Given a $n\times n$ matrix M. Prove that M has rank less than $k$ if and only if all of the determinants of its $k\times k$ minors are $0$.

My progress: I have thought about this problem for a while, but I only got that if the $k*k$ minors are $0$, then the $k$ columns of that submatrix are linearly dependent. I don't see how to relate this fact to the linear dependence of the original $k$ columns of matrix M. Can anyone please help me with a detailed explanation?


Hint: use the fact that row and column operations do not change the rank of a matrix. If you have a minor with nonzero determinant, you can use row and column operations to turn it into an identity submatrix.

  • $\begingroup$ Many thanks for your hint! But I think it only explains the fact that the submatrix will have $k$ linearly dependent columns/rows when all the determinants of $k\times k$ minors are 0 (since column rank=row rank). But how to prove that these columns/rows, when extended to the columns of matrix M, are still linearly dependent? Do we need to expand the det(M) along some rows above all those $k$ linearly dependent rows to show that det(M)=0? $\endgroup$ – user177196 Dec 12 '14 at 21:48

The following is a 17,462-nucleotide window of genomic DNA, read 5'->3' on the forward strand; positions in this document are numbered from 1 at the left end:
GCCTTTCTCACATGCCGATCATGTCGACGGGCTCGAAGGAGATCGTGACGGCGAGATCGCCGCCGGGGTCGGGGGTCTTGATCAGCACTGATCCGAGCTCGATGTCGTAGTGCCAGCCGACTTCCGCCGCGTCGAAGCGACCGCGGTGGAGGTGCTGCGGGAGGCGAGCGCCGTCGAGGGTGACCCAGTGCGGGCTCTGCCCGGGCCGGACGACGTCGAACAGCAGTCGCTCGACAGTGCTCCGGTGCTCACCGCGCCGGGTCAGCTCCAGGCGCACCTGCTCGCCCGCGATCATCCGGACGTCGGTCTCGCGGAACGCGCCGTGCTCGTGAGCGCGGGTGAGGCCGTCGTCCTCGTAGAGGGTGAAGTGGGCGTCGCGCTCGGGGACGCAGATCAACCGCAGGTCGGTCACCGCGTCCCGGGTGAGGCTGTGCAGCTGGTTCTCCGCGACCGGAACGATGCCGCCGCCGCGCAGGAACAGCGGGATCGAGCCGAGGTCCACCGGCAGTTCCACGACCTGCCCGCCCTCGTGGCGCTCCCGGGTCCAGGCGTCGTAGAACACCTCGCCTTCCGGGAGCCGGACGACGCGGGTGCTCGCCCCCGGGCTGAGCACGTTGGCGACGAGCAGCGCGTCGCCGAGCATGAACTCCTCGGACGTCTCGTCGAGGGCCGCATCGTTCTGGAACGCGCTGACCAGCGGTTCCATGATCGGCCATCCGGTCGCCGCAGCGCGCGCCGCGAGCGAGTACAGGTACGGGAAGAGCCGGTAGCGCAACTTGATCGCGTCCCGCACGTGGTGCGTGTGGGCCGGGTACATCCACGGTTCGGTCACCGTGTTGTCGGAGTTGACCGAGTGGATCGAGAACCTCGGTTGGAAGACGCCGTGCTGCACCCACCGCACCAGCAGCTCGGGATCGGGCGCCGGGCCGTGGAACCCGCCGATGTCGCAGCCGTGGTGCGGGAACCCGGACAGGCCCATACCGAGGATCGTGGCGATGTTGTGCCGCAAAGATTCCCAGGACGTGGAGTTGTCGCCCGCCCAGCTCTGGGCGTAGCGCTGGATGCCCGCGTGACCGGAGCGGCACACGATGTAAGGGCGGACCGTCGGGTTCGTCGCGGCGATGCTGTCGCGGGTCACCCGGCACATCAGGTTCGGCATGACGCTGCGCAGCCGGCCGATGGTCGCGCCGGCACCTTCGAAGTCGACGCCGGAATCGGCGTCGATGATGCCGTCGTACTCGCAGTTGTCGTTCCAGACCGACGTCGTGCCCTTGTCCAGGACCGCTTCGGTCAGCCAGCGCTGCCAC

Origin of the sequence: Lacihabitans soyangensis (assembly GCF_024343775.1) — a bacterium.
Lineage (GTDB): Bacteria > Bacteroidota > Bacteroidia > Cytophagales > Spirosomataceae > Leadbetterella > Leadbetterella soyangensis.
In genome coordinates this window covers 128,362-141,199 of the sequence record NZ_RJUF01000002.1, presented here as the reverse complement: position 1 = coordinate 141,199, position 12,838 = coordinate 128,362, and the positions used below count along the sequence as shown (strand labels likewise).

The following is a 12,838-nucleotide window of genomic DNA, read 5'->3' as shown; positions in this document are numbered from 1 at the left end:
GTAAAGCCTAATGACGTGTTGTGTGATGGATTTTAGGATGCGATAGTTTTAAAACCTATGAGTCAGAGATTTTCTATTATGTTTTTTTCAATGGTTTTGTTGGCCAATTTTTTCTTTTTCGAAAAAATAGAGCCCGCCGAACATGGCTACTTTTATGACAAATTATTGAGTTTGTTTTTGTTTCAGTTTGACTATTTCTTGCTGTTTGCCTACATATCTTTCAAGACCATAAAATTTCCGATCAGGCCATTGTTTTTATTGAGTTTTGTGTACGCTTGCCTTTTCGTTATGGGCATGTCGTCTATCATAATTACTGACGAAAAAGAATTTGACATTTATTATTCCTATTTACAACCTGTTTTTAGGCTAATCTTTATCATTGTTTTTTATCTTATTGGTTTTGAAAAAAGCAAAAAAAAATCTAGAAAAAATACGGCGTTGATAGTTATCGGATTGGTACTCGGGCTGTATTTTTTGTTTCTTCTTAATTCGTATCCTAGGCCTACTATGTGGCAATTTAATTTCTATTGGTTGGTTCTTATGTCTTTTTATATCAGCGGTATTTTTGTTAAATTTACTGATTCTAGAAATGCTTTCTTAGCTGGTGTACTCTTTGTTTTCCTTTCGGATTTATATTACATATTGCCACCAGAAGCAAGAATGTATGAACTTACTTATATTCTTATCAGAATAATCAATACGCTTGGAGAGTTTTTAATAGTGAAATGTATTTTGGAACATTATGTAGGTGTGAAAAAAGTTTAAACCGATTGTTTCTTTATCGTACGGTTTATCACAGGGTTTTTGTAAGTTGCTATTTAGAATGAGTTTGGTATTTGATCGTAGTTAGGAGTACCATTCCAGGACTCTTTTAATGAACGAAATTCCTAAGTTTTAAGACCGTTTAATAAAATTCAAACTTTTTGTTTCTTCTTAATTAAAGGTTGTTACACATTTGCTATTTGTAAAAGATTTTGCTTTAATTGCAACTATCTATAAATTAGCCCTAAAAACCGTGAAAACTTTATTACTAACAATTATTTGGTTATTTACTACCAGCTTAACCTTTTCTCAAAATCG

• $\begingroup$ If there is a $k\times k$ minor of nonzero determinant, use row and column operations to turn it into a $k\times k$ identity matrix. Those $k$ columns will then be linearly independent. $\endgroup$ – Gyu Eun Lee Dec 12 '14 at 22:41
  • $\begingroup$ The thing is, after obtaining that $k\times k$ identity matrix, how to prove that the new $k$ columns of matrix M is L.I? Since all we have now is the $k\times k$ identity matrix with $k$ LI columns, but this matrix is INSIDE the big matrix M. So we are not sure if these $k$ LI columns correspond to the $k$ LI columns of the big matrix M. If we can show such correspondence, the problem is solved, but I can't prove it. $\endgroup$ – user177196 Dec 13 '14 at 0:54
  • $\begingroup$ Here's my attempt to prove that such correspondence exists: since these $k$ LI columns in the submatrix N will be part of $k$ big columns of M, if the $k$ big columns in M aren't LI, the $k$ columns in N are also not LI (contradiction). $\endgroup$ – user177196 Dec 13 '14 at 1:01
  • $\begingroup$ Just think: can $(1,0,a)$ and $(0,1,b)$ ever be linearly dependent? $\endgroup$ – Gyu Eun Lee Dec 13 '14 at 1:06

Your Answer

By clicking “Post Your Answer”, you agree to our terms of service, privacy policy and cookie policy

Not the answer you're looking for? Browse other questions tagged or ask your own question.